Mental health is included in the Sustainable Development Goals (SDG 3.4). It plays a significant role in reaching the 2030 targets. The SDGs are  “indivisible” and interconnected. As such,  it is crucial to tackle mental health together with issues such as climate change and the perseveration of biodiversity if we are to truly succeed in achieving sustainable development targets. 

Investing in mental health and biodiversity

The Institute for European Environmental Policy recently published a briefing on mental health and the environment. This suggested key policy recommendations including earmarking investments for the EU4Health programme as part of a dedicated EU mental health and well-being strategy. The “strong focus” was on “environmental determinants and prevention”, as well as prioritising investments that will ensure that the most marginalised and disadvantaged benefit the most with access to nature and green spaces whilst helping to reduce exposure to pollution. The United Nations Conference on Trade and Development (UNCTAD) also published their World Investment Report 2020. The trends for developing countries show that whilst overall SDG investment had increased in health, ecosystem and biodiversity, and climate change mitigation; international private sector investment was either stagnant, decreasing, or there was no data available, pointing towards a significant gap in private investing and related data.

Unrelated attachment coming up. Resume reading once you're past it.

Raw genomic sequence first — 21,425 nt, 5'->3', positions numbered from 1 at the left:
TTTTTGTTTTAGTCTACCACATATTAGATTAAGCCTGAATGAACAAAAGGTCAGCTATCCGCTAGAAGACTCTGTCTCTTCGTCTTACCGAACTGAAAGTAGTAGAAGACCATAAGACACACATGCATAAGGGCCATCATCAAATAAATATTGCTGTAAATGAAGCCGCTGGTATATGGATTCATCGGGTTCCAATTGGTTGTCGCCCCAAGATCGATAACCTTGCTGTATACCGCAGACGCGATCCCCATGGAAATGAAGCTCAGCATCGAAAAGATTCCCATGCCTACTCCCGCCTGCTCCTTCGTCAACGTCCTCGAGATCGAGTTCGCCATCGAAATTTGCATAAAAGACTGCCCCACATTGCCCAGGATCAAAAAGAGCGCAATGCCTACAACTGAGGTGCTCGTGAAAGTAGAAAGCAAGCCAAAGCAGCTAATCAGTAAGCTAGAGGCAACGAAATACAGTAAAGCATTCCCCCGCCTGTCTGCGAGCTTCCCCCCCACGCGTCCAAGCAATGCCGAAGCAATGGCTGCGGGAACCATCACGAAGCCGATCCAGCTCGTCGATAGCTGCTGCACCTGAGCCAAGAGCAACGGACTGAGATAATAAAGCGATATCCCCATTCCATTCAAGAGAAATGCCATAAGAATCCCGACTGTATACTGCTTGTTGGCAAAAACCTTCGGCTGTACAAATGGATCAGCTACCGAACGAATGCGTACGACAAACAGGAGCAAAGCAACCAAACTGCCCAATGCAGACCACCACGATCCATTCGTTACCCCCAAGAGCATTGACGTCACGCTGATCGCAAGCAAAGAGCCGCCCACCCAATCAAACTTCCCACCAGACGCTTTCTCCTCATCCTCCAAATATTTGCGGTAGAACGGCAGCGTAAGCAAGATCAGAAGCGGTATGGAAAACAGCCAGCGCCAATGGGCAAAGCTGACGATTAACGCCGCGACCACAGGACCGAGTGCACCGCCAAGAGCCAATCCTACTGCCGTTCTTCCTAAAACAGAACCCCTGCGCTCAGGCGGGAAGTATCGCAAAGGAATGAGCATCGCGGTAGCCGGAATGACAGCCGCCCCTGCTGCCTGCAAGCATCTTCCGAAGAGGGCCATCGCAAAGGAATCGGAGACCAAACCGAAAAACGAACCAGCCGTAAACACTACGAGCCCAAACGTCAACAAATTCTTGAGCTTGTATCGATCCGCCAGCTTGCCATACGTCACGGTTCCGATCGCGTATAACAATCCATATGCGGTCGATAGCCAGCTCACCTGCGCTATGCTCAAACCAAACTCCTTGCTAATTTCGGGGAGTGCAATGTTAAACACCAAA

Collaboration is key

Organisations such as the OECD as well as Deloitte have highlighted how biodiversity is integral to our mental health and well-being, urging  businesses to care about the linkages or suffer serious consequences. In an article published by Deloitte, they recognise the need to “think ahead, and focus on solutions”, and call for collaboration with businesses in order to mitigate the risks and deliver strong social as well as financial returns. The article also cites the new initiative by the European Commission which focuses on sustainable corporate governance and pays close attention to the vital links between mental health and biodiversity.  

From a philanthropic perspective, there is great benefit for funders to

a) move towards a cause-related approach that takes into consideration the interconnectedness of areas such as mental health and biodiversity, and 

b) collectively align and collaborate with other funders in order to make their giving more improved and effective, and to move closer towards achieving the SDGs in a more advanced and strategic way.  


The World Health Organisation has issued an urgent calling for more investment to be allocated to mental health in order to address the crisis, pointing to the severe disruption to services that have occurred in 93% of countries worldwide. Likewise, more investment also needs to go into protecting and restoring biodiversity as it underpins our well-being and our mental health, which is needed to function in a healthy global economy and a healthy planet for the future. To help address this, we must understand and approach mental health from a holistic perspective, taking into consideration the environmental aspects of people’s health. 

We at Maanch are actively onboarding nonprofits working in areas of mental health and biodiversity and convening philanthropists and foundations passionate about these causes. Please contact us to get involved. 

Blog by Maanch team member Shalinder Carter.